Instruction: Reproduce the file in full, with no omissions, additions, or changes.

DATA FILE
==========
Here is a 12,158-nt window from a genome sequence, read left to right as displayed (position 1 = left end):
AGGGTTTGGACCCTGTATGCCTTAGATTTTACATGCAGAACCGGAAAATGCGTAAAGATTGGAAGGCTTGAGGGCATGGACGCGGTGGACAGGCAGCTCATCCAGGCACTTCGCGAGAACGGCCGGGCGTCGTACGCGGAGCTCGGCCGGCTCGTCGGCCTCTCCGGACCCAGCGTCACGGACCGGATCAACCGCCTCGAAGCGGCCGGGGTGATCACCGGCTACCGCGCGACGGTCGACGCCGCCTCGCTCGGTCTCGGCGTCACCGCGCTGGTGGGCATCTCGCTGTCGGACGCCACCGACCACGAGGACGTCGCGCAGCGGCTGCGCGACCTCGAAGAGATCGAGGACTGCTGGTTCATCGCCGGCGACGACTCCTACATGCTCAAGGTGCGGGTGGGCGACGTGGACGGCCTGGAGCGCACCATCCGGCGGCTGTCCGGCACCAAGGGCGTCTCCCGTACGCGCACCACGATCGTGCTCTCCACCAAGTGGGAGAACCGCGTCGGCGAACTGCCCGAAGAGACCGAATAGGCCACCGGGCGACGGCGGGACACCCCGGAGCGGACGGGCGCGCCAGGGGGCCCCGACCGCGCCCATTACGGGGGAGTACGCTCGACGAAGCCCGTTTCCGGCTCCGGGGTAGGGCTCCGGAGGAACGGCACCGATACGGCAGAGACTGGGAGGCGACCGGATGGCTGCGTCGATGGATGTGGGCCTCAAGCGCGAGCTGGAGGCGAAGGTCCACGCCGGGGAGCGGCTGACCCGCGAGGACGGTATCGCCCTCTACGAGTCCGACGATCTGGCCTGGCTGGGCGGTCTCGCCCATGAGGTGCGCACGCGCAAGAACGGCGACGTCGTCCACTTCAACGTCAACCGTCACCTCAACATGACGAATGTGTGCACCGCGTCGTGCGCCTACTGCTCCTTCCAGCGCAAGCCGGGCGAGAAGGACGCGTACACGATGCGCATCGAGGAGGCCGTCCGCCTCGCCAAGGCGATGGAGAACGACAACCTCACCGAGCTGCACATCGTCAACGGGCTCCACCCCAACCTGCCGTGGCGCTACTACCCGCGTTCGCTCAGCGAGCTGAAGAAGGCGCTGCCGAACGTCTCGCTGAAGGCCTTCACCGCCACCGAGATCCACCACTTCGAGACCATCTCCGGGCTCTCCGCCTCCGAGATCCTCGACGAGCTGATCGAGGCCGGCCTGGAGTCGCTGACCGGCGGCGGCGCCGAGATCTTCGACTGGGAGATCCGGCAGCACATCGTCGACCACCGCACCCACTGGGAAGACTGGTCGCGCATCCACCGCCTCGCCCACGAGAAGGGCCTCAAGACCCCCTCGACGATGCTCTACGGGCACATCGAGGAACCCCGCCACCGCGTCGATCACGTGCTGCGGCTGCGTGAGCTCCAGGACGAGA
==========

Here is a 12,158-nt window from a genome sequence, read left to right as displayed (position 1 = left end):
AGGGTTTGGACCCTGTATGCCTTAGATTTTACATGCAGAACCGGAAAATGCGTAAAGATTGGAAGGCTTGAGGGCATGGACGCGGTGGACAGGCAGCTCATCCAGGCACTTCGCGAGAACGGCCGGGCGTCGTACGCGGAGCTCGGCCGGCTCGTCGGCCTCTCCGGACCCAGCGTCACGGACCGGATCAACCGCCTCGAAGCGGCCGGGGTGATCACCGGCTACCGCGCGACGGTCGACGCCGCCTCGCTCGGTCTCGGCGTCACCGCGCTGGTGGGCATCTCGCTGTCGGACGCCACCGACCACGAGGACGTCGCGCAGCGGCTGCGCGACCTCGAAGAGATCGAGGACTGCTGGTTCATCGCCGGCGACGACTCCTACATGCTCAAGGTGCGGGTGGGCGACGTGGACGGCCTGGAGCGCACCATCCGGCGGCTGTCCGGCACCAAGGGCGTCTCCCGTACGCGCACCACGATCGTGCTCTCCACCAAGTGGGAGAACCGCGTCGGCGAACTGCCCGAAGAGACCGAATAGGCCACCGGGCGACGGCGGGACACCCCGGAGCGGACGGGCGCGCCAGGGGGCCCCGACCGCGCCCATTACGGGGGAGTACGCTCGACGAAGCCCGTTTCCGGCTCCGGGGTAGGGCTCCGGAGGAACGGCACCGATACGGCAGAGACTGGGAGGCGACCGGATGGCTGCGTCGATGGATGTGGGCCTCAAGCGCGAGCTGGAGGCGAAGGTCCACGCCGGGGAGCGGCTGACCCGCGAGGACGGTATCGCCCTCTACGAGTCCGACGATCTGGCCTGGCTGGGCGGTCTCGCCCATGAGGTGCGCACGCGCAAGAACGGCGACGTCGTCCACTTCAACGTCAACCGTCACCTCAACATGACGAATGTGTGCACCGCGTCGTGCGCCTACTGCTCCTTCCAGCGCAAGCCGGGCGAGAAGGACGCGTACACGATGCGCATCGAGGAGGCCGTCCGCCTCGCCAAGGCGATGGAGAACGACAACCTCACCGAGCTGCACATCGTCAACGGGCTCCACCCCAACCTGCCGTGGCGCTACTACCCGCGTTCGCTCAGCGAGCTGAAGAAGGCGCTGCCGAACGTCTCGCTGAAGGCCTTCACCGCCACCGAGATCCACCACTTCGAGACCATCTCCGGGCTCTCCGCCTCCGAGATCCTCGACGAGCTGATCGAGGCCGGCCTGGAGTCGCTGACCGGCGGCGGCGCCGAGATCTTCGACTGGGAGATCCGGCAGCACATCGTCGACCACCGCACCCACTGGGAAGACTGGTCGCGCATCCACCGCCTCGCCCACGAGAAGGGCCTCAAGACCCCCTCGACGATGCTCTACGGGCACATCGAGGAACCCCGCCACCGCGTCGATCACGTGCTGCGGCTGCGTGAGCTCCAGGACGAGA